FIG. 4 shows another embodiment of the invention, wherein the traffic control device 110 simulates the appearance of a pothole or chuckhole 112 forming an impediment to traffic along a roadway 120. The traffic control device can comprise a portion of the roadway 120 painted to create the optical illusion of a pothole 112 in the roadway; a decal or printed panel applied to the roadway to simulate the appearance of a pothole; a laser-generated holographic image of a pothole projected on the roadway; a photographic image or artistic rendering of a pothole printed, painted or otherwise applied on a rubber or plastic sheet or mat 114 that is placed across the roadway, or any other means of simulating the appearance of an actual pothole in the roadway. The simulation of an actual pothole can be effected by appropriate selection of the coloring, shading, placement and geometric shapes and sizes of elements of the visually perceptible features of the device, much in the manner of commonly known optical illusions.

The simulated pothole is preferably located at a position in the roadway where one or more wheels of a vehicle traversing the roadway will intersect at least a portion of the simulated pothole, and where it would be difficult for drivers to avoid hitting the simulated pothole. For example, the simulated pothole may be located at a position generally between the middle and edge of a designated lane of traffic on the roadway. Drivers of vehicles approaching a pothole in the roadway typically slow down reflexively to minimize impact with the pothole, particularly if the pothole is located in a position where it cannot easily be maneuvered around. Accordingly, this embodiment of the invention, like the speed bump embodiment, takes advantage of drivers' reflexive reaction to slow down upon observing what they believe is an actual traffic impediment. Drivers familiar with the neighborhood, who are more likely to be driving in a safe manner, will learn that the impediment is simulated, and not be inconvenienced thereby. Cut-through drivers speeding unsafely through a neighborhood are less likely to be familiar with the roadway, and will slow down believing it to be an actual impediment.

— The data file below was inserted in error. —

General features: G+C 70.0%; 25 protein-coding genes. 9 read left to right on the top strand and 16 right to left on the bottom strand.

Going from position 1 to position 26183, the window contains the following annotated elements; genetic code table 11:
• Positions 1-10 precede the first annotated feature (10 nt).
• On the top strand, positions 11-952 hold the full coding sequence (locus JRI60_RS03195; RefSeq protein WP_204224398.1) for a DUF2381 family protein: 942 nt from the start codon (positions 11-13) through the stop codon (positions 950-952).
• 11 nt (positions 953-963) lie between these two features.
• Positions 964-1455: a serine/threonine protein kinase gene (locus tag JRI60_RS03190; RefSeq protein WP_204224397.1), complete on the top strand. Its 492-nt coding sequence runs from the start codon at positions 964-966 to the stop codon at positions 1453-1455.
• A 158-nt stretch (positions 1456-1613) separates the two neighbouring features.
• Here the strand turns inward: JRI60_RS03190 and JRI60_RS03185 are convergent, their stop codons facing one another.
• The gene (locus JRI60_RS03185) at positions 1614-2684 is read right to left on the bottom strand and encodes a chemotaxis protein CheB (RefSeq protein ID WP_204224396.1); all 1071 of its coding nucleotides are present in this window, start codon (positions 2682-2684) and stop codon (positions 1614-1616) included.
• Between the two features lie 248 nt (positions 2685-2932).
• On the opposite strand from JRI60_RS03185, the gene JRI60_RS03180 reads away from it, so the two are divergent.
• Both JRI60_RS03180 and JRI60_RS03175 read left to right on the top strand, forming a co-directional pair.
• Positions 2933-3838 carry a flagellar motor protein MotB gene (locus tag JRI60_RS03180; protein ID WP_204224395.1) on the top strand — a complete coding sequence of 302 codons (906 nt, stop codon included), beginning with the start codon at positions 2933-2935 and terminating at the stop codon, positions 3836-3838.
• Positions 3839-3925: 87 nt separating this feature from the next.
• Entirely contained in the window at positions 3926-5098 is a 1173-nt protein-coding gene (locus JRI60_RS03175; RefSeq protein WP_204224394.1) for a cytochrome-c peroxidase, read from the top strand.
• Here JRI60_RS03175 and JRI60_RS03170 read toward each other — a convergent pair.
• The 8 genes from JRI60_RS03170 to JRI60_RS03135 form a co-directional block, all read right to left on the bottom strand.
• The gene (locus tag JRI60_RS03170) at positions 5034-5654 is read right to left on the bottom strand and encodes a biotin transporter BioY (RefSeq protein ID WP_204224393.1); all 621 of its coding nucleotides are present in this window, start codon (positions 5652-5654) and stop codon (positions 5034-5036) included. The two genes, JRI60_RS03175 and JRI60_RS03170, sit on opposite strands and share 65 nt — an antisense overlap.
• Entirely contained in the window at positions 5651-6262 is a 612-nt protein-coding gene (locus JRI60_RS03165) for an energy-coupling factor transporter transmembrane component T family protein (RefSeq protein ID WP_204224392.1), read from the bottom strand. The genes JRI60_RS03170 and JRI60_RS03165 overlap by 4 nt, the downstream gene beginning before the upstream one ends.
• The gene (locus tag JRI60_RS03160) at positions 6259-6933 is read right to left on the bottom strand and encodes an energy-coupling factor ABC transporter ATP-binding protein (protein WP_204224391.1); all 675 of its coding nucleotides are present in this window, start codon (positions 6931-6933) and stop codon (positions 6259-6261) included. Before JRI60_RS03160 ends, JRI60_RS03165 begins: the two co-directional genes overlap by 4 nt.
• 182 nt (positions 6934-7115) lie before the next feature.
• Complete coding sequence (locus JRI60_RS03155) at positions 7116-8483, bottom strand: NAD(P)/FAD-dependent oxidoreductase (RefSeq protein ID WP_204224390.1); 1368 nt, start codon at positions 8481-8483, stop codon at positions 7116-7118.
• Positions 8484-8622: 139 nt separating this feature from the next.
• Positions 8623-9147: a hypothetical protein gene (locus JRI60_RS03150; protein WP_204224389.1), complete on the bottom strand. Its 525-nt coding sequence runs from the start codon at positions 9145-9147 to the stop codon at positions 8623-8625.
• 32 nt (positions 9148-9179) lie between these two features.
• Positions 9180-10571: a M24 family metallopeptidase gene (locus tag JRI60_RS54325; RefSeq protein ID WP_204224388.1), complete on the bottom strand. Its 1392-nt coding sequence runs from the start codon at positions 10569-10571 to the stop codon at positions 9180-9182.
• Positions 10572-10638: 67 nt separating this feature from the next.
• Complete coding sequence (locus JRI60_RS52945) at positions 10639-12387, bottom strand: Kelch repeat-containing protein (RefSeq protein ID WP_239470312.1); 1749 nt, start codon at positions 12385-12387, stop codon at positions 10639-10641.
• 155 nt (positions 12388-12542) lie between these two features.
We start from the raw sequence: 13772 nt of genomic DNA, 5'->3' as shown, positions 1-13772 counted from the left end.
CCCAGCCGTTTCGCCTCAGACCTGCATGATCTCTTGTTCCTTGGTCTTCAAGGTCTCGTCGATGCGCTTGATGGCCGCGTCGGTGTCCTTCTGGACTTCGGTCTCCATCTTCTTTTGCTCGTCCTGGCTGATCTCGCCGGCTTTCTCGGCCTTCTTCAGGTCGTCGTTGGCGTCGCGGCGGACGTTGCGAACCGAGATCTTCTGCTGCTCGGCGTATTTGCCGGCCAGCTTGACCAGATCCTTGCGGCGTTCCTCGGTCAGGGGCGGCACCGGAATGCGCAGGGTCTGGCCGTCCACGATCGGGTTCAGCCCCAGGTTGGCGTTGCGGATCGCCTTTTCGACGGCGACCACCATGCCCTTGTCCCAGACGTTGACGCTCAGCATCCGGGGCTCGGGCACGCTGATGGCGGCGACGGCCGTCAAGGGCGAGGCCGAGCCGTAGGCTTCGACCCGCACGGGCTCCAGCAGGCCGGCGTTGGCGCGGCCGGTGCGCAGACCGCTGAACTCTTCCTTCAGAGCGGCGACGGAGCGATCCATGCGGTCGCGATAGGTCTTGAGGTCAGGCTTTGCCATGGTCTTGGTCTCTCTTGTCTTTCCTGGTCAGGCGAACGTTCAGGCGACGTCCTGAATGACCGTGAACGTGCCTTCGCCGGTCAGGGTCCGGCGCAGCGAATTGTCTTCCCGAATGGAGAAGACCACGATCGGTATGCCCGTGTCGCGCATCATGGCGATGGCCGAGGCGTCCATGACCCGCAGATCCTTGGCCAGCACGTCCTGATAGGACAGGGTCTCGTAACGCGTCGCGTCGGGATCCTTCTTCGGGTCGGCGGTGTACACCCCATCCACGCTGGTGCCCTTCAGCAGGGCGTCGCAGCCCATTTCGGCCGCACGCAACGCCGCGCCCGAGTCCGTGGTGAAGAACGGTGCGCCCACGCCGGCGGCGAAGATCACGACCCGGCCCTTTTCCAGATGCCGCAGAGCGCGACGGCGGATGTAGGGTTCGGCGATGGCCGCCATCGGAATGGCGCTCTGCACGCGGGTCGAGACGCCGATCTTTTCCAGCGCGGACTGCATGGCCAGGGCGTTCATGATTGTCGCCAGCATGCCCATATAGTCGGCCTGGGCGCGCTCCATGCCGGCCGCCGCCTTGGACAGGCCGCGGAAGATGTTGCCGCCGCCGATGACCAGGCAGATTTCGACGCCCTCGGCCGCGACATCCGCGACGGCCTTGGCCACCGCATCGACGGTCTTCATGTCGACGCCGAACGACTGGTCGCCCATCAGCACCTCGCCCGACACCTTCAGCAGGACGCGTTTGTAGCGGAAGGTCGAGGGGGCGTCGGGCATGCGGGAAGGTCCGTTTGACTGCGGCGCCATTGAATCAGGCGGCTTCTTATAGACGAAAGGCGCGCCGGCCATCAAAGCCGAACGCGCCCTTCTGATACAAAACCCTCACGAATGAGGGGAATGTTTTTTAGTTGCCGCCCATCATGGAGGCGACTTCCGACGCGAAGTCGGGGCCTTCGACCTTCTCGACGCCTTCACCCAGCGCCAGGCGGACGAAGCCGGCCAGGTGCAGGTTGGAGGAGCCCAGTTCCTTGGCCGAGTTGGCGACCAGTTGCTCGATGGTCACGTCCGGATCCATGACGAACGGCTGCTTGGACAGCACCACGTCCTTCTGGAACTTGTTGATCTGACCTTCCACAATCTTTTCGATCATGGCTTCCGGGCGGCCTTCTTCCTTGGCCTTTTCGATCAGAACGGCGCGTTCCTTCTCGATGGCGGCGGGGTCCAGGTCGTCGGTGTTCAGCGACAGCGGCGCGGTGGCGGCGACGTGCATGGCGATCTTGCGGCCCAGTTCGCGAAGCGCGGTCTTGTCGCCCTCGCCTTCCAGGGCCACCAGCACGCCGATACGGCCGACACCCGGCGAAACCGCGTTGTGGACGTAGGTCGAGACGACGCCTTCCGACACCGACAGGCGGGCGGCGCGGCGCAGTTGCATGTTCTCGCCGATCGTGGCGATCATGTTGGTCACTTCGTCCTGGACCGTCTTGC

In one form of the invention, the simulated pothole is applied to a generally smooth and even portion of a roadway, and the entire effect of the traffic control device is optically generated (i.e., there is no irregular surface, and the effect on traffic results entirely from the optical illusion of a traffic impediment). In another form of the invention, the simulated pothole is applied to an uneven portion of the roadway, and/or at least a portion of the traffic control device itself has sufficient thickness above the roadway and/or one or more ridges formed therein extending crosswise to the direction of traffic, such that an actual bump is sensed as the vehicle traverses the device, thereby reinforcing the illusion with the sensation of sound and impact.

The above description and appended drawings are representative of example embodiments of the present invention. The full spirit and scope of the invention, however, is not limited to any particular embodiment or embodiments. Thus, it will be readily apparent to those of ordinary skill in the art that many additions, modifications and deletions can be made to the described embodiments without departing from the spirit and scope of the invention.